Armenia is lying just south of the great mountain range of the Caucasus and fronting the north-western extremity of Asia. To the north and east Armenia is bounded by Gorgia and Azerbaijan, while its neighbours to the southeast and west are, respectively, Iran and Turkey. The capital is Yerevan. It is a very easy country to travel through and most western countries do not need a visa to enter it.
Armenia is a mountainous country characterized by a great variety of scenery and geologic instability. Armenia is subject to damaging earthquakes. On December 7, 1988, an earthquake destroyed the north-western town of Spitak and caused severe damage to Gyumri, Armenia’s second most populous city. About 25.000 people were killed.
The average elevation is 1,800 m above sea level. There are no lowlands as half the country lies at elevations of 1.000 to 2.0000 m.
The north-western part of the Armenian Highland, containing Mount Aragats as the highest peak at 4,090 m in the country, is a combination of some mountain ranges, deep river valleys and lava plateaus with some extinct volcanoes.
In the eastern part of Armenia, the Sevan Basin, with Lake Sevan (844 km2).
Because of Armenia’s position, its climate is dry and continental. Regional climatic variation is nevertheless considerable. Intense sunshine occurs on many days of the year. Summer, except in high-elevation areas, is long and hot, the average June and August temperature in the plain being 25° C, sometimes it rises to uncomfortable levels. Winter is generally not cold; the average January temperature in the plain and foothills is about −5° C, whereas in the mountains it drops to −12° C.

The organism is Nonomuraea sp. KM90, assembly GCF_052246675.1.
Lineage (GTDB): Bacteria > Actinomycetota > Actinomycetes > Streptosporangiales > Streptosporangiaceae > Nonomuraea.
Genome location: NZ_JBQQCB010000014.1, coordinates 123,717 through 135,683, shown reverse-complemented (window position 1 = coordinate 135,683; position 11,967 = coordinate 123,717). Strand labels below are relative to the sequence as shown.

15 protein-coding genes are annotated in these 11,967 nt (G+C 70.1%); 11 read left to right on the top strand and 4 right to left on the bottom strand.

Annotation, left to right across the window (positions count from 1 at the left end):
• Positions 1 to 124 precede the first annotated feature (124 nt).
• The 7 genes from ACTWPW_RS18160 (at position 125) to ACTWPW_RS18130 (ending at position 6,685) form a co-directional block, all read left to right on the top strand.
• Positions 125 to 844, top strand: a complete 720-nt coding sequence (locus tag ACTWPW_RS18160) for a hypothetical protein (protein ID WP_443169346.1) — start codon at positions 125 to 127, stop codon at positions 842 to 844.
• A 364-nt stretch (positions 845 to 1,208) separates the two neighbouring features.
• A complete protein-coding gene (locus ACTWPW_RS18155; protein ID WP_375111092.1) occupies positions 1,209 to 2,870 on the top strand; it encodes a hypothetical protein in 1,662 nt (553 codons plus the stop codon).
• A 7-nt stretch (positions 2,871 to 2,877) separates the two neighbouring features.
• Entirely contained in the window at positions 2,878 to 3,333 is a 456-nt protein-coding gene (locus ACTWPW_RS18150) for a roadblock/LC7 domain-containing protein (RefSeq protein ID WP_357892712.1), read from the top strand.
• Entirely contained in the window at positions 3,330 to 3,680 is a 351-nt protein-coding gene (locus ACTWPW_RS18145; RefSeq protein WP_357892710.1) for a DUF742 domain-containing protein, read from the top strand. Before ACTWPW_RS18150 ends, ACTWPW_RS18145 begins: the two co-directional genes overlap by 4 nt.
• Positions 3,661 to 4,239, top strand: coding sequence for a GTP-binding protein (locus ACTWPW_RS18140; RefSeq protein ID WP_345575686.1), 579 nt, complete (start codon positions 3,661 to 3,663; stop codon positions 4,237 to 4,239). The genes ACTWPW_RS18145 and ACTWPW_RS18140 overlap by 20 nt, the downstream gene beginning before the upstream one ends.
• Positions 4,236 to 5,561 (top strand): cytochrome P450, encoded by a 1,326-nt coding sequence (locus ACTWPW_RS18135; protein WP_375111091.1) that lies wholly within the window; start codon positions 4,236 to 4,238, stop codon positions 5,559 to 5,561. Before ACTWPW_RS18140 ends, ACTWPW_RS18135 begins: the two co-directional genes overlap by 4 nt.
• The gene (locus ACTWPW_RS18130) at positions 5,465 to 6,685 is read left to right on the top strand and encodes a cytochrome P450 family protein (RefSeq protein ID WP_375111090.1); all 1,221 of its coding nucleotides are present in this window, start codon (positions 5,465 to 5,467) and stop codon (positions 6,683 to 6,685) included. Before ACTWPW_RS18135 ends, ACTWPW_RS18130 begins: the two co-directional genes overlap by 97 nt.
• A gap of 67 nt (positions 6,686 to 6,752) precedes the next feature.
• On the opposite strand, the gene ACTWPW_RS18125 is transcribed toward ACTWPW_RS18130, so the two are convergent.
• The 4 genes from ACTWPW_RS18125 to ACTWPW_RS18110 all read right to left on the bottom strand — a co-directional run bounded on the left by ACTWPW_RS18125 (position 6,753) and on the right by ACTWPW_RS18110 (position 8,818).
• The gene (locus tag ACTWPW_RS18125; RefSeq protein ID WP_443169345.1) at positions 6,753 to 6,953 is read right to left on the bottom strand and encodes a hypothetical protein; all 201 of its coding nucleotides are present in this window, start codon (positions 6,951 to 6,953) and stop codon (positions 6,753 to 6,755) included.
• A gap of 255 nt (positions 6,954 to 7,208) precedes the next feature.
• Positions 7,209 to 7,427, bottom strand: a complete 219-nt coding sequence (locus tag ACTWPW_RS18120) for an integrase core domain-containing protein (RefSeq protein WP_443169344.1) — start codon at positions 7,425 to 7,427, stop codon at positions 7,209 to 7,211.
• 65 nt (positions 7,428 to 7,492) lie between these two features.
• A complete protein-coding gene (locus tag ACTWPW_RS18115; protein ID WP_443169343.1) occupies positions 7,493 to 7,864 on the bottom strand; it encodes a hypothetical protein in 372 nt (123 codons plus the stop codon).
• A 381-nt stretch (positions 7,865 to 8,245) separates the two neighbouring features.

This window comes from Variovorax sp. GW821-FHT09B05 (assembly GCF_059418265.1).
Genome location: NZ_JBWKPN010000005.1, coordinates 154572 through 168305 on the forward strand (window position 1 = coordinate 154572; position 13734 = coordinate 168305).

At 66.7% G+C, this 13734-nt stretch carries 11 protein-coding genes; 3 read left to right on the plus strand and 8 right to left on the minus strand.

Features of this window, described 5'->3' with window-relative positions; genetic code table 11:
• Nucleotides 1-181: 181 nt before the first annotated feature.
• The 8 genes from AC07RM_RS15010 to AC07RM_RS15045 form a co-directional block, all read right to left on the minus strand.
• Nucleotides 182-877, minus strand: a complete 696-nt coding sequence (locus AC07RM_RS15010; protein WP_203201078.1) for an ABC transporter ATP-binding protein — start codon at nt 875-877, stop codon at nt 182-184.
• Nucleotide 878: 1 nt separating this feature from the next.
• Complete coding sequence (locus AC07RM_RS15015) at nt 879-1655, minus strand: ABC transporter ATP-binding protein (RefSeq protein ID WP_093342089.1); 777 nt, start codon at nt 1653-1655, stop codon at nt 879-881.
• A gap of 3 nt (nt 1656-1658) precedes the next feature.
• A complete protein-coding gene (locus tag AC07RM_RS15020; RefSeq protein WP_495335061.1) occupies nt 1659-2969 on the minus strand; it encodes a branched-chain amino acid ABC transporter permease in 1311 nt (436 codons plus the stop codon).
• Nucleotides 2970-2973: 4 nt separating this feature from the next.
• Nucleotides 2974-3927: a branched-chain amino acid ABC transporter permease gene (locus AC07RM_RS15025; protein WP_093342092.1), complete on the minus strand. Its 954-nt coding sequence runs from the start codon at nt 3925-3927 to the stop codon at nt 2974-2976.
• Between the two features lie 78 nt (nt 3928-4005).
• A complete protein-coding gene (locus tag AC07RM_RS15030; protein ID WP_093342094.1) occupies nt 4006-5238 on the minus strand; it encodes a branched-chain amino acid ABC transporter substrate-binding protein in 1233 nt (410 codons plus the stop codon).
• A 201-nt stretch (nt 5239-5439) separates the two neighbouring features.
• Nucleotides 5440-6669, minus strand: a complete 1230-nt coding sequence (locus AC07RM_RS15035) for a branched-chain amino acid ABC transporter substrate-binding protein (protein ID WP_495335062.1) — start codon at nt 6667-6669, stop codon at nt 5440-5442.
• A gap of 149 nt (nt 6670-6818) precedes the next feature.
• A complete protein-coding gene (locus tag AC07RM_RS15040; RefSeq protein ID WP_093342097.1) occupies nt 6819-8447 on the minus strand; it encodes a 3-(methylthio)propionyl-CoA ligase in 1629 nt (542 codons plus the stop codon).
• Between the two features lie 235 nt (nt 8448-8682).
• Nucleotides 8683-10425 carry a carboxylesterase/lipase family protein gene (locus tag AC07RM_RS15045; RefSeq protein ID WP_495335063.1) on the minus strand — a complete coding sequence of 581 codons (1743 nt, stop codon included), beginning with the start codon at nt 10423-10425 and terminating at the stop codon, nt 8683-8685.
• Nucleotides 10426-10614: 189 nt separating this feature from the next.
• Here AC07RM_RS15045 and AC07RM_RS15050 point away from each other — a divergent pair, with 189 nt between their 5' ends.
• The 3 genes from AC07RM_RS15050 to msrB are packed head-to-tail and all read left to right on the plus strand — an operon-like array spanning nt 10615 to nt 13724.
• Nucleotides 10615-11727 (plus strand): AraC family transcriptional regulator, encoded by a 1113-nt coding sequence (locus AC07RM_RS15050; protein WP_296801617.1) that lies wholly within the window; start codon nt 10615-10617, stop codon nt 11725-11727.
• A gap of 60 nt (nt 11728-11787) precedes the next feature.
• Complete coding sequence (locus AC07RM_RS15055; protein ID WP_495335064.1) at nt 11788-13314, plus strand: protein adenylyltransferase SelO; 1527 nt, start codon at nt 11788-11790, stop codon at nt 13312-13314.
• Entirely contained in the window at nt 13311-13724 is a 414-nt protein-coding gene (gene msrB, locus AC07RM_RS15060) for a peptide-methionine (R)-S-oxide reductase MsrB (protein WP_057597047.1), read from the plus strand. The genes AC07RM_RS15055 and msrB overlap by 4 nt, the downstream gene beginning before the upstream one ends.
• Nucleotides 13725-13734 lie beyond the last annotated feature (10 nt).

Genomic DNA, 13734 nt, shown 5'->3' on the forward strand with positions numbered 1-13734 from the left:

Armenia is one of the first countries in the world to adopt Christianity as a state religion. After that important historical event, many churches and monasteries were built throughout the country. Many of them stand to this day. The monastery of Noravank, the pearl of Armenian medieval architecture, is one of the most admired shrines in the country.
The Vorotnavank Monastery is considered one of the most important cultural and religious centres in medieval Armenia, which hasn’t lost its glory even after centuries.
The Armenian flora is represented by around 3.800 species of vascular plants from 160 families and 913 genera, including 146 endemic species and includes many favourite garden plants and their relatives, including bulbs, herbaceous plants, woody plants, grasses and ferns. Between the end of April beginning of May many bulbous plants will be in full flower such as several species of Tulipa, Iris, Gagea, Allium, Scilla, Fritillaria, Crocus, Muscari, Bellevalia, Puschkinia and Corydalis. Other plants to be seen at this time of the year are Gentiana, Pulsatilla, Primula, Draba, Aethionema, Acantholimon, Erysimum, Linum, Stachys, various orchids, etc.
If you want to visit Armenia to see flowers, do get the fabulous book “Field Guide to Plants of Armenia” written by Tamar Galstyan (2021, 592 pages), which I can highly recommend. It describes more than 1000 plants including bulbs, herbaceous plants, woody plants, grasses and ferns.
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